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Kids Get Busy Raising Money For Relay
Micaela Arellano, 11, is making and decorating duct tape pens and sells them to raise money for Relay For Life 2012. - photo by ANDREA GOODWIN/THE LEADER

Preparations for the Oakdale Relay For Life 2012 are under way, and this year children of all ages are taking the initiative to raise funds. From selling homemade crafts to collecting spare change, Oakdale kids are finding plenty of ways to help out.
Micaela Arellano started attending Relay For Life with her mother a few years ago. The 11-year-old decided this year that she wanted to raise money and be an official member of the team. Relay For Life is the American Cancer Society’s signature fundraiser, where participating teams walk for 24 hours to raise money. Arellano and her mom, Jenice Paniagua, are on team Komonawanacure. The team is made up mostly of co-workers of Paniagua at Dr. Mahida and Dr. Basi’s office in Oakdale. Arellano said she really enjoys Relay For Life and she decided to raise funds for her team by selling a homemade craft. She settled on flower pens made out of duct tape.
“A few of my friends knew how to make them and they showed me. I’m selling them for $1 to raise money,” the young entrepreneur said.
The fundraiser has been very successful for Arellano. She sells the decorated pens at the reception desk of Dr. Mahida’s office in the Oak Valley Hospital medical building. She has sold somewhere in the neighborhood of 270 pens so far, and she still has four months until Relay For Life. She said that each pen takes less than 10 minutes to make, but that sometimes people place bulk orders for up to 20 at a time.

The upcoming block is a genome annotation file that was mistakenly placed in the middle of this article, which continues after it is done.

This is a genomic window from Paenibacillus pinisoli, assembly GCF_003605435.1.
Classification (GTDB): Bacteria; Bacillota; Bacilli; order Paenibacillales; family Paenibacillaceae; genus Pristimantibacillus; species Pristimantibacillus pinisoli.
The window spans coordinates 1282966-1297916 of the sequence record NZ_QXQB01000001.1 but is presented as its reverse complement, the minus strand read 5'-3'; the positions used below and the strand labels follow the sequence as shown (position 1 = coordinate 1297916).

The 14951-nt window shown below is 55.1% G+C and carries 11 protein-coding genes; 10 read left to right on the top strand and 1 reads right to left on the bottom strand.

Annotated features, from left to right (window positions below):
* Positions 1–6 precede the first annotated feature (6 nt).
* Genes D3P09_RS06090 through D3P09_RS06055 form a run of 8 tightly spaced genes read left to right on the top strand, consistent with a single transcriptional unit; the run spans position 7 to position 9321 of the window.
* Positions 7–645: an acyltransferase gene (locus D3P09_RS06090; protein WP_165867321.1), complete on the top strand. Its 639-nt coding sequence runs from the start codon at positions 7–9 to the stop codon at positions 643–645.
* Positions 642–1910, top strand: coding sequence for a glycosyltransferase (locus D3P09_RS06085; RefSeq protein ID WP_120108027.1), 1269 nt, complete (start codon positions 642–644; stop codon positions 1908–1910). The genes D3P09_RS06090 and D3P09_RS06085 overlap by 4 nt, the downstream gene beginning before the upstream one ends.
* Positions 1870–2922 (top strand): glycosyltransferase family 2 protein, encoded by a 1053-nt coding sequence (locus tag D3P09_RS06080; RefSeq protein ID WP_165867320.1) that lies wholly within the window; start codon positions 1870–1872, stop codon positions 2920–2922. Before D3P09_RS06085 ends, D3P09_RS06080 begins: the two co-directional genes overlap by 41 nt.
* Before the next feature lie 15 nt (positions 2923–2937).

“You can imagine what our weekends are like,” joked Paniagua, “but it’s a good bonding experience. We sit, make pens, and talk.”
Komonawanacure team captain Kathy Shepherd is also the team recruitment chair of Relay For Life this year. She said that Relay really is a family event and that children of all ages are welcome and encouraged to participate.
“It’s really great to see our youth at Relay, they get very involved. Micaela came up with her fundraiser all on her own,” Shepherd said.
Other young members of Team Komonawanacure are also getting in on the fundraising. Nathan Hasley, 4, and Allison Hasley, 2, are collecting dimes for Relay For Life. They carry around water bottles and collect spare change. They also sell cake pops, and few people are able to tell them “no.”
“They have sold over 200 cake pops, I think,” Shepherd said.
Fundraising and planning for Relay For Life starts early, months in advance of the actual event. The 24-hour Relay will take to the soccer fields at Oakdale High School in late April, but the event kicked off in November. Shepherd said that new teams and returning teams who have not done Relay For Life recently should come to a team captains’ meeting to see what the event is all about. The next meeting will be Thursday, Jan. 19 at 6:30 p.m. at the Bianchi Community Center in Oakdale.
“American Cancer Society is different from other organizations because it gives the majority of the money back to the people. Working in a medical office we have seen first hand what they do,” Shepherd said.
Relay For Life Oakdale team captain meetings take place monthly and are announced on the event’s webpage,
Shepherd is also available at 988-9298 to assist teams in getting involved.